The Grand Tourbillon measures 14mm in diameter and it features a balance wheel with platinum adjustment screws and a Breguet spring.
One of the two barrels is used to guarantee this timepiece 3 full days of Power Reserve, while the other one optimizes the energy used by the Sonnerie. The Grand Sonnerie chimes three low pitch notes followed by the very same four notes that you can hear outside the Westminster cathedral, while the Petite Sonnerie is activated via a tiny push-button placed at 2 o'clock.
The Minute Repeater adds the additional minutes that are missing using low and middle pitch sounds. In designing the Perpetual Calendar, Pierre-Michel has opted for a technical solution that is the same one used for the Gregorian Calendar cycle, where the leap year cycle stops during those centuries that cannot divided by 400 (the next one would be year 2100); this means that the next adjustment, as far as this complication is concerned, will need to be carried out in 2400, when the leap year cycle will start again.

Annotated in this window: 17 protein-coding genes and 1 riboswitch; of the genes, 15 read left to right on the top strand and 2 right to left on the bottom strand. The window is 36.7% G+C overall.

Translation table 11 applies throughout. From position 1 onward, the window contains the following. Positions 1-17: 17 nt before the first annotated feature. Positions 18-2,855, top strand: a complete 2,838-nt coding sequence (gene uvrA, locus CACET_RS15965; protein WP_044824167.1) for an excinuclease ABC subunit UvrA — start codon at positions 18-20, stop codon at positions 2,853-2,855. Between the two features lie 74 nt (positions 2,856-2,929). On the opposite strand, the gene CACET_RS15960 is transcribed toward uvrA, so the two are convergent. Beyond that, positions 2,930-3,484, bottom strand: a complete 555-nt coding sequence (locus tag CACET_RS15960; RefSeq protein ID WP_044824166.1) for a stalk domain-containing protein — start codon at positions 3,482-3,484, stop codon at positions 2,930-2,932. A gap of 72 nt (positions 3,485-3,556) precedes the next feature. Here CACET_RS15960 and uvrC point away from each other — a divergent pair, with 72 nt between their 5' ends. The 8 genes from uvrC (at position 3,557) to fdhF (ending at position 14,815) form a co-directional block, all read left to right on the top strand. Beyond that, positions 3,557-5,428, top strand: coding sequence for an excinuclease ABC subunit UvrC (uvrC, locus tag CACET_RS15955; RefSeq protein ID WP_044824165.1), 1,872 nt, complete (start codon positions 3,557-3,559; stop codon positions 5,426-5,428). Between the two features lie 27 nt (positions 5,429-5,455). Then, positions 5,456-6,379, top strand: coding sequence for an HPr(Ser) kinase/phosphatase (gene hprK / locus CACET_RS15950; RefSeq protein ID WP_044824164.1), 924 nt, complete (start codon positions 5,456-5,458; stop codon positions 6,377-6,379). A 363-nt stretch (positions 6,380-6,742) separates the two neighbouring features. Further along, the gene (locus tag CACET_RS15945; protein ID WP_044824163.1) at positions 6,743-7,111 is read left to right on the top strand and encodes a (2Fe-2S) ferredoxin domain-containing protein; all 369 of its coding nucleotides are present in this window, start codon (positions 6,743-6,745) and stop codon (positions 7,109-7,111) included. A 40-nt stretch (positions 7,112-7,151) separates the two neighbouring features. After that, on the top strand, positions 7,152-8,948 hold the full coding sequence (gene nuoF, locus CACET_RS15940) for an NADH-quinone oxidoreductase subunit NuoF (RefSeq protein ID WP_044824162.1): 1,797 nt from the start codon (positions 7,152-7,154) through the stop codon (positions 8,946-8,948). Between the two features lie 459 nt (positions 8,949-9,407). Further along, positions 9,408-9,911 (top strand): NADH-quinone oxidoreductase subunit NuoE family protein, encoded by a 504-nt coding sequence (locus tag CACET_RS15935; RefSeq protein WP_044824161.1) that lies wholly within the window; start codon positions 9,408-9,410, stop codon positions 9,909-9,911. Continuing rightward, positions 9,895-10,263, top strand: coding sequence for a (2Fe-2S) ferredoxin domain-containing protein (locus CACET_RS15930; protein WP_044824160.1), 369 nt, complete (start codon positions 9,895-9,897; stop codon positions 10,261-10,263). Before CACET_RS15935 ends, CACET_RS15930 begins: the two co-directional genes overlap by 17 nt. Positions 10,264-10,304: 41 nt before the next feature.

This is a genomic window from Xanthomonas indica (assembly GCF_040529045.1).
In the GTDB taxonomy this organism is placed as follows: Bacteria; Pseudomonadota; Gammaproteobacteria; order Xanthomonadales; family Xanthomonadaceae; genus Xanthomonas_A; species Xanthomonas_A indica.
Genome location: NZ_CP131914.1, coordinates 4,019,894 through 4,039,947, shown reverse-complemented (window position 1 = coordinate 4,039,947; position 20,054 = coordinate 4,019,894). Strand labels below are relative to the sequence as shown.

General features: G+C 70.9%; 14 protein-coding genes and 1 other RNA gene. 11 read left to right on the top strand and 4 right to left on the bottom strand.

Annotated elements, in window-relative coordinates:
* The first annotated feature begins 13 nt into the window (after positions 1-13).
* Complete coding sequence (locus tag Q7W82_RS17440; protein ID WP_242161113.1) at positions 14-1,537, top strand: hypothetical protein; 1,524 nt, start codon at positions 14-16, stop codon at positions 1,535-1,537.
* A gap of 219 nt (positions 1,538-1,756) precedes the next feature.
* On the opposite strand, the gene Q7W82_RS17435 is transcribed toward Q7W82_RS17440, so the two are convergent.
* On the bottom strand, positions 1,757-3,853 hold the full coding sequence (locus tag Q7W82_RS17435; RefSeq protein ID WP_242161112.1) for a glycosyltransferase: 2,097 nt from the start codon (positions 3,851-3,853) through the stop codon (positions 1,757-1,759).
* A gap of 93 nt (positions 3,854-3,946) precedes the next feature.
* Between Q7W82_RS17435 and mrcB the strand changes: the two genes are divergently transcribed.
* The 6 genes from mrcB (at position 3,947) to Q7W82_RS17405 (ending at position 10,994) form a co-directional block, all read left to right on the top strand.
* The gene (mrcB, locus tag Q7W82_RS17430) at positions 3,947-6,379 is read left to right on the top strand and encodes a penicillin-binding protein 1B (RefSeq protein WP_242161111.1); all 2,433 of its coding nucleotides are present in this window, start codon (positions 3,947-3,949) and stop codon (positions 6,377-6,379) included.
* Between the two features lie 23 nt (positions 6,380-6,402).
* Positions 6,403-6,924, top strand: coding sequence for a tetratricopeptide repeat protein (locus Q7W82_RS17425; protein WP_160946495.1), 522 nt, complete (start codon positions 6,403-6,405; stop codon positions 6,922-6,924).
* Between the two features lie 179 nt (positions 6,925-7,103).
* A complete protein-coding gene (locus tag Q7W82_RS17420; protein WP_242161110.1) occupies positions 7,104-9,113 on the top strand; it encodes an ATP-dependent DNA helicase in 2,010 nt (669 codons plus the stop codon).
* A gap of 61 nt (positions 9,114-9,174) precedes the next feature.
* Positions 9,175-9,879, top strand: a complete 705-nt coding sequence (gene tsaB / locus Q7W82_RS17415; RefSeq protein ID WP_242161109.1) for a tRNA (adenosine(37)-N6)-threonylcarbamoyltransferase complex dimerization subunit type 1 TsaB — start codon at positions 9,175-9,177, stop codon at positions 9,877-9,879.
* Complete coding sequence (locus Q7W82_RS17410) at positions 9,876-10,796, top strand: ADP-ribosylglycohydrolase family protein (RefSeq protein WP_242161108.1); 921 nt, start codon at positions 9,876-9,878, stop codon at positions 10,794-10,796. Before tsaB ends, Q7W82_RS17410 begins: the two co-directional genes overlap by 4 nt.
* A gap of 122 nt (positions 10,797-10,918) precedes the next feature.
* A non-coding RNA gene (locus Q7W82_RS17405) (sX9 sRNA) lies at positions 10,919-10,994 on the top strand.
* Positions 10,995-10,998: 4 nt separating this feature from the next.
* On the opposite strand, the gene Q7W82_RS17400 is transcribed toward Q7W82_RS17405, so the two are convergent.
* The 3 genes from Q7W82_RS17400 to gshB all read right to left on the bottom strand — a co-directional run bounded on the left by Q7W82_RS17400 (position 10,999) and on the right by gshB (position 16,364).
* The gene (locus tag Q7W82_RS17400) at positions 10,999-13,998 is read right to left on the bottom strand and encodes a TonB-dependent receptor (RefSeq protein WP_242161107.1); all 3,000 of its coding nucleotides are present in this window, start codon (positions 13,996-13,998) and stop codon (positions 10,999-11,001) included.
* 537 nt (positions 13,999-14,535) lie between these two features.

The Equation of Time mechanism is synchronized with that of the Perpetual Calendar, that means that if the latter is reactivated and corrected because it hasn't been used in a while, the Equation of Time mechanism starts to work in accordance with it. Two small counters placed on both sides of the Tourbillon allow you to change hour whether you're moving eastwards or westwards and they are activated by pushing the buttons placed at 4:30 and 7:30.
I've tried to summarize some of the 24 visible complications of this timepiece out of the 36 existing ones. When this watch was officially released, it costed around 2,7 million USD and it is needless to say that this is the kind of watch that deserves a book by itself to be fully explored; a long reading about one of the greatest achievements in watchmaking that you could enjoy while slowly sipping a cup of tea.
(Photo credit: Google; Horbiter®'s proprietary photo-shooting)
Gaetano C. @Horbiter®